Obituaries Australia

  • Tip: searches only the name field
  • Tip: use double quotes to search for a phrase
  • Tip: lists of awards, schools, organisations etc

Browse Lists:

Cultural Advice

Aboriginal and Torres Strait Islander people should be aware that this website contains names, images, and voices of deceased persons.

In addition, some articles contain terms or views that were acceptable within mainstream Australian culture in the period in which they were written, but may no longer be considered appropriate.

These articles do not necessarily reflect the views of The Australian National University.

John Sidney (Sid) Toohey (1881–1952)

With the death of Mr J. S. [John Sidney] Toohey last Saturday, Victorian printing employees lost one of their best friends and advocates in the last 40 years. Mr Toohey was an official of their union for 40 years until his retirement two years ago. There are few officials in the Trade Union Movement who had a more colorful career industrially than Mr Toohey.

He became assistant secretary of the Melbourne Typographical Society in 1912, and when the MTS amalgamated with the PIEUA in 1921 he continued as assistant secretary of the Victorian branch of the union. This position he occupied until 1932, when, following the death of Mr Robert Elliott, who was secretary of the Victorian branch, he succeeded Mr Elliott to the secretaryship. He continued as secretary till April 29 last.

This long span of 38 years as a full-time official in the Printing Union is a fine tribute of continued confidence by members in a worthy officer.

As well as branch activities, Mr Toohey first became a Federal councillor of the union in 1926.

From 1931 he was continuously a member of the Council and attended seventeen meetings. From 1933 he has also been a member of the Federal executive of the union.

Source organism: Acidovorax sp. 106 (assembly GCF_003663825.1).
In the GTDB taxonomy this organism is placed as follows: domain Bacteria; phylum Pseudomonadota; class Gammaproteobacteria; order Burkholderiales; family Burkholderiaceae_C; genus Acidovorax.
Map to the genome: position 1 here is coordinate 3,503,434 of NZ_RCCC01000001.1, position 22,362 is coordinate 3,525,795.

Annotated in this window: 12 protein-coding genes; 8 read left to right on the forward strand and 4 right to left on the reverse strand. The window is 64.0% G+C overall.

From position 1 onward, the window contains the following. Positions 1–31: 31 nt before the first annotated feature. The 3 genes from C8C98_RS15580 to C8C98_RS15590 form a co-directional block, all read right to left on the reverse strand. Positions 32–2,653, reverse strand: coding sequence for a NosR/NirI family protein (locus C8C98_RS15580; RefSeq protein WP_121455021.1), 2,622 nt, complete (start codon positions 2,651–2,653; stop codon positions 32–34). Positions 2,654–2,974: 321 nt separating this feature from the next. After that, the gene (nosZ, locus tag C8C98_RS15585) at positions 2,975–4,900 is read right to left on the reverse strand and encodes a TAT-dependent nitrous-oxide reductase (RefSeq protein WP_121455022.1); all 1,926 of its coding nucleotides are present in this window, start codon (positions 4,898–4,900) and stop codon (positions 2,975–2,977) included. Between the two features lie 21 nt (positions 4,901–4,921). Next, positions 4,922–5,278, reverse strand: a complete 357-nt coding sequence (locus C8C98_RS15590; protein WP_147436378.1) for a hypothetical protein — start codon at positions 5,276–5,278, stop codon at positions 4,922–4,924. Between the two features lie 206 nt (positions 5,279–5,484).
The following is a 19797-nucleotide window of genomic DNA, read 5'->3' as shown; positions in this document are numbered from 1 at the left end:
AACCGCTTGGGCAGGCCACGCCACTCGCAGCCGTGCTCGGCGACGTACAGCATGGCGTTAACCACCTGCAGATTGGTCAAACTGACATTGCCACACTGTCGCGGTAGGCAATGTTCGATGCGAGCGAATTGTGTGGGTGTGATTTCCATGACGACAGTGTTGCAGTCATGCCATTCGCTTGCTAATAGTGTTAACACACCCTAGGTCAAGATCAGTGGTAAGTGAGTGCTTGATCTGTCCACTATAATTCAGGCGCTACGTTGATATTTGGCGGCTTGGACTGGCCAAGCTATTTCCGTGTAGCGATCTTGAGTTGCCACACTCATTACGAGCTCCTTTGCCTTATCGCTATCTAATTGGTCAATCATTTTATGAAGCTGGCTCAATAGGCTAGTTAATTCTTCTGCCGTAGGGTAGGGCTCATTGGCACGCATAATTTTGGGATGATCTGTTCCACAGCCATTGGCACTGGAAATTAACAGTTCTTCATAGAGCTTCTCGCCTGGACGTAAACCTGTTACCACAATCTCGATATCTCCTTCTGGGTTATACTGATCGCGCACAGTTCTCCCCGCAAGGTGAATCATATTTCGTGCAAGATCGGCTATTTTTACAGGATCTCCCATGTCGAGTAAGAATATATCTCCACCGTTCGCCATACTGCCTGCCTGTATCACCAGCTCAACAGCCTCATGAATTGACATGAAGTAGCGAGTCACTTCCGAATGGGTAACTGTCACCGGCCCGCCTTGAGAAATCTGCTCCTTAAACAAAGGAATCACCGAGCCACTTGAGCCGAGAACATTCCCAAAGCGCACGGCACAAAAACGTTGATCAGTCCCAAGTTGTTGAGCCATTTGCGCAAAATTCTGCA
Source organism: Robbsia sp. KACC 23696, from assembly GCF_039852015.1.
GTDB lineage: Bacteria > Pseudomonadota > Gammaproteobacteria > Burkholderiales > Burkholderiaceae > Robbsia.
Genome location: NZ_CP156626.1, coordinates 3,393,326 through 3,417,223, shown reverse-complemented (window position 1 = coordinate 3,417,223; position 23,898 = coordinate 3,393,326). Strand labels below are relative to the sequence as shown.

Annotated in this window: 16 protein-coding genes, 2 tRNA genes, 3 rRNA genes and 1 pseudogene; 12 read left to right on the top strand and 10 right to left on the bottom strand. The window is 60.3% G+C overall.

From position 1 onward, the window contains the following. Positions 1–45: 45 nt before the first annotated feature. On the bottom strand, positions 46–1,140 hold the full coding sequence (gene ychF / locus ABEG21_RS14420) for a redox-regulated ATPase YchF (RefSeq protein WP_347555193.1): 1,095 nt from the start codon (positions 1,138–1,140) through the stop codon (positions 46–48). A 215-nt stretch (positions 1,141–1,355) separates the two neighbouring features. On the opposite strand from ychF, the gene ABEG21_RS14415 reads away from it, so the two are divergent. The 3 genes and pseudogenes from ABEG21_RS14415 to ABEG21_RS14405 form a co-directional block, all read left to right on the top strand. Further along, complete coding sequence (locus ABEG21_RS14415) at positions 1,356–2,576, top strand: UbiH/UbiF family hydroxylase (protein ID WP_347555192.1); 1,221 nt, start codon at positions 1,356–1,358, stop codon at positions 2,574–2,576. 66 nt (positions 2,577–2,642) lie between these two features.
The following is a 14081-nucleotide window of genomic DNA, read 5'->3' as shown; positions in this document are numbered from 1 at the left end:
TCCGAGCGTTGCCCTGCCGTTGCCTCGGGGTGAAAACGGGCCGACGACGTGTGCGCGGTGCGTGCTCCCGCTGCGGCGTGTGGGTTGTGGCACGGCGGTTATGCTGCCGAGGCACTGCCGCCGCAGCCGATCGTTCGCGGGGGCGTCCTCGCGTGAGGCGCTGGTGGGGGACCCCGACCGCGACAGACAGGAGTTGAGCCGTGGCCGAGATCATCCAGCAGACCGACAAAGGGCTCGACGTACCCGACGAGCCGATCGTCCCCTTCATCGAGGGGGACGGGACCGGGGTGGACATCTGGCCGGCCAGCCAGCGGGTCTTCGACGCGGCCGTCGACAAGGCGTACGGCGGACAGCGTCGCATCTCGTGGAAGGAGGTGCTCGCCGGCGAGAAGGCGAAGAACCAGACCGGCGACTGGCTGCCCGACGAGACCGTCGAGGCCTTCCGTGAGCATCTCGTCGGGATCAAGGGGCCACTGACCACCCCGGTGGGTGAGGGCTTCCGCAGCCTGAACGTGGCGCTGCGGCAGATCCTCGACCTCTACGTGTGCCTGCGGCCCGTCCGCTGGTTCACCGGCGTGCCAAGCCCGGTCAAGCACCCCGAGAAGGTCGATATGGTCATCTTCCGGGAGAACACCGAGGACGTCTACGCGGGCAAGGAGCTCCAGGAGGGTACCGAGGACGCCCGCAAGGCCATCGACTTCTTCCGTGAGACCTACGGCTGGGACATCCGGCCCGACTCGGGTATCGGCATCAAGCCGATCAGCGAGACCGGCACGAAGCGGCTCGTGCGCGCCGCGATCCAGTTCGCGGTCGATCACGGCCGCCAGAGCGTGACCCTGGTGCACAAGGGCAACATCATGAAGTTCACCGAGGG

No one with knowledge of the Printing Industry Unions can think of trade unionism without thinking of Mr Toohey.

He was a big man in stature, of great ability, enthusiasm, integrity and energy, with a keen desire to serve.

His early associations with trade unionism were first as a member of the board, vice-president and president of the Victorian Typographical Society, and later as a full-time official of that body.

When the present branch, in its enlarged form, established in 1921, he was elected assistant secretary-treasurer.

In the Federal sphere he filled the positions of councillor, vice-president, advocate and acting secretary-treasurer.

Mr Toohey's outstanding ability, character, and power in debate put him well in the front of every move made to better wages and conditions of the membership. In fact, he did much to advance the conditions of workers in general throughout the Commonwealth.

When in 1924 the PIEUA resolved to approach the Commonwealth Arbitration Court, and secure an award covering wages and conditions for the industry, he entered into the job with his usual enthusiasm and effort.

The Victorian branch relieved him from his duties to assist the general advocate, Mr E. C. Magrath. The job was one of unremitting toil for a period of a couple of years.